affluent and poor comparably, the fact is that a student’s race at birth and social class have a bigger influence on social class in future life as compared than other factors, inclusive of merit and intelligence. Each child seems to access as many chances for academic achievement in school as his or her immediate family has money or wealth and also the extent to which they are privileged in their social status.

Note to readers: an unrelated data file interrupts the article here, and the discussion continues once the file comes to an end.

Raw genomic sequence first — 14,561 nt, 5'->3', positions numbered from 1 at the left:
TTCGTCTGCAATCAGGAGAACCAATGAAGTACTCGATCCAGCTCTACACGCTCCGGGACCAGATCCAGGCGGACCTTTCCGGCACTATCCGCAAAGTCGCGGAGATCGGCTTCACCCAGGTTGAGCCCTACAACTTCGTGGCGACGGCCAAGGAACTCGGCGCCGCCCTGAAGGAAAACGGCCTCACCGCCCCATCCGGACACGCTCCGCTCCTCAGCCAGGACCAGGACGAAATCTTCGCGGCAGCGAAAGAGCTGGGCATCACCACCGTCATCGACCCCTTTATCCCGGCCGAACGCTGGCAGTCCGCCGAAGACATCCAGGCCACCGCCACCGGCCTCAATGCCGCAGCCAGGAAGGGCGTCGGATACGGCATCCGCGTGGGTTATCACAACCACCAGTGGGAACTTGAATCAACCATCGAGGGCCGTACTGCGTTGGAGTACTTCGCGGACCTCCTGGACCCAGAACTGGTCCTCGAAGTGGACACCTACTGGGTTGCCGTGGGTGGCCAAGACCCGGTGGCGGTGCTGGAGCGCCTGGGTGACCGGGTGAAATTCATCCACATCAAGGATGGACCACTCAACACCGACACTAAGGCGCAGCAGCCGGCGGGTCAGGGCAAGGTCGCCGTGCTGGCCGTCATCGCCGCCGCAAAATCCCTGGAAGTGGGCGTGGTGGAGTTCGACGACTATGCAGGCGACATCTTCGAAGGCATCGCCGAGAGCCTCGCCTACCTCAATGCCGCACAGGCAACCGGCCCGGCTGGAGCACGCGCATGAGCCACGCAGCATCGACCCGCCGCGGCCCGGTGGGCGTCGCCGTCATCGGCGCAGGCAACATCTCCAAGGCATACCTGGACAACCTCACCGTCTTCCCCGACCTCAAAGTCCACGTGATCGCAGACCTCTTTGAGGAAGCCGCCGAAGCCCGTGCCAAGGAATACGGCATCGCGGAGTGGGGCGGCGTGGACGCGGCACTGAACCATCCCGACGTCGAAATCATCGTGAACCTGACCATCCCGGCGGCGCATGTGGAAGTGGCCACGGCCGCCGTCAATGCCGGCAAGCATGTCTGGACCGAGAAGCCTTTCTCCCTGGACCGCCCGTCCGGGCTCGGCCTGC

McLaren in his book Life in Schools; utilizes journal entries of his own teaching experience to depict the state of the education system in America, particularly the inequities of education in relation to the economically disadvantaged pupils. He deconstructs carefully the unspoken power structures and institutional oppression present…show more content… Being incarcerated to commercial-backed school privatization activists, modern school reform put teachers, teacher unions and public schools up to letdown by imposing culpability to them for poor student standardized test scores that are really the product of learners’ poor socio-economic status and associated ethnic and racial oppression. For the author, the fascination with test scores negatively affects critical thinking and imagination, lessening the classroom experience and curriculum around the insensible task of filling in the right bubbles underneath droves of totalitarian multiple-“choice” questions formulated in sociopathic and distant corporate cubicles. Learners turn into passive recipients of stringently limited information forced into their wits by teachers who are usually restricted from taking risks and planning their own lessons as the demands to produce high test scores bring into being highly regimented and scripted pedagogy. In this case, worksheets substitute critical teaching, while rote memorization replaces in-depth thinking. The students are thus incapable of facing political and moral challenges they encounter under modern state capitalism and associated oppression structures which exist outside and inside the…show more content… The book seeks to have dedicated teachers who are motivated to empower the students who are the future citizens and workers to become inspired, smart, courageous, confident, loving and understanding. The students will also be able to comprehend what the capitalist owners and their agents are doing to life and the society, but also to defy those capitalist elites and to come up with a democratic, egalitarian, peaceful, sustainable, and truly human world. The teachers should be able to conceptualize their role in fronting for a revolutionary transformation in school and in the society. McLaren opines that; “Schools are implicated in social reproduction…how schools perpetuate or reproduce the social relationships and attitudes needed to sustain the existing dominant economic and class relations of the larger society.” Determined to interrupt and overturn that deadly reproduction, they would grasp the “partial autonomy of the school culture” and the necessity of occupying that space as “a vehicle for political activism and creating a praxis of social equality, economic justice, and gender equality” (McLaren